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P97 Diverging Trends In Prevalences Of Asthma, Eczema And Hayfever In Children Aged 9–12 Years
  1. M Barnish,
  2. N Tagiyeva,
  3. L Aucott,
  4. G Devereux,
  5. S Turner
  1. University of Aberdeen, Aberdeen, UK

Abstract

Introduction The prevalences of childhood asthma, eczema and hayfever have been recorded in our local population since 1964. The prevalence of a lifetime history of asthma rose from 4% in 1964 to a peak of 28% in 2004 before falling back to 22% in 2009. Wheeze in the past 12 months fell from 19% in 2004 to 16% in 2009. Lifetime prevalences of eczema and hay fever were approximately 5% in 1964 and had risen to 30% and 25% in 2004 and 2009. Here we present the results of our 2014 survey where we tested the hypothesis that eczema and hayfever prevalence will have followed the earlier trend for asthma and fallen since 2009.

Methods Children aged 9 to 12 years attending local primary schools were eligible. The questionnaire used in previous surveys was distributed to children by teaching staff, completed by parents at home and returned directly to the researchers.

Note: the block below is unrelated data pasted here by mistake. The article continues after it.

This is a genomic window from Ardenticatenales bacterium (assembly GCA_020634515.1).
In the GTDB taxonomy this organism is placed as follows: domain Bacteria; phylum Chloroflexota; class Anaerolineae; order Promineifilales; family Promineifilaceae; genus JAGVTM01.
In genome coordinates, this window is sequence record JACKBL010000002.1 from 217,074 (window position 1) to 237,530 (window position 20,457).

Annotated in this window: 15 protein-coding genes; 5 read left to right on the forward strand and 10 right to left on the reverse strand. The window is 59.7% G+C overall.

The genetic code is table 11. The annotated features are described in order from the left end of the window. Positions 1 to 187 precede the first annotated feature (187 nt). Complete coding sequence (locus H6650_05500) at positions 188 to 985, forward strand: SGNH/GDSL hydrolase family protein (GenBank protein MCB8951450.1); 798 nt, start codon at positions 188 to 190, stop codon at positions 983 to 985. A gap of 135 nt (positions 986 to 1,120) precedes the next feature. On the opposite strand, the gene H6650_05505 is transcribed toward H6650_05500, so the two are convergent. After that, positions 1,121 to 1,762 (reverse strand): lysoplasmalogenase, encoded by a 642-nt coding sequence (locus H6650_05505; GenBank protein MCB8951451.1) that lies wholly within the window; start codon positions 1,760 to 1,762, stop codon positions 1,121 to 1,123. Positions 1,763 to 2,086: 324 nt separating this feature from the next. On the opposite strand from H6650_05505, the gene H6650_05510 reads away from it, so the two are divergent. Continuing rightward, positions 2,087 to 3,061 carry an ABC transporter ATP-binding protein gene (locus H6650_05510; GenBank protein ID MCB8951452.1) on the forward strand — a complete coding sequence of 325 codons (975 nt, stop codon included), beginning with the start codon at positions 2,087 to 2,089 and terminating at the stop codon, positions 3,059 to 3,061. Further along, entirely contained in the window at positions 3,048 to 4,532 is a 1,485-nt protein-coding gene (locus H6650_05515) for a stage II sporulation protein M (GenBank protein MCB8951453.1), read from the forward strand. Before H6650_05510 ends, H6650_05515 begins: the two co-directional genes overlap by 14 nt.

Results Forty-seven schools were invited to participate of whom 41 took part. There were 4175 questionnaires distributed and 1378 returned (33%). The mean (SD) age was 10.9 (1.1) and 50% were boys. A lifetime history of asthma was reported in 17%. Lifetime prevalences of eczema and hay fever were 31% and 30% respectively. Wheeze in the past 12 months was reported in 13%.

Conclusions The proportion of children with a history of ever having had asthma and of recent wheeze continues to fall in our population at a time when the prevalences of eczema and hayfever remained static (see Figure). There was a low response rate in this survey and the results should be interpreted with some caution but the findings suggest different underlying mechanisms for asthma and other “allergic” conditions.

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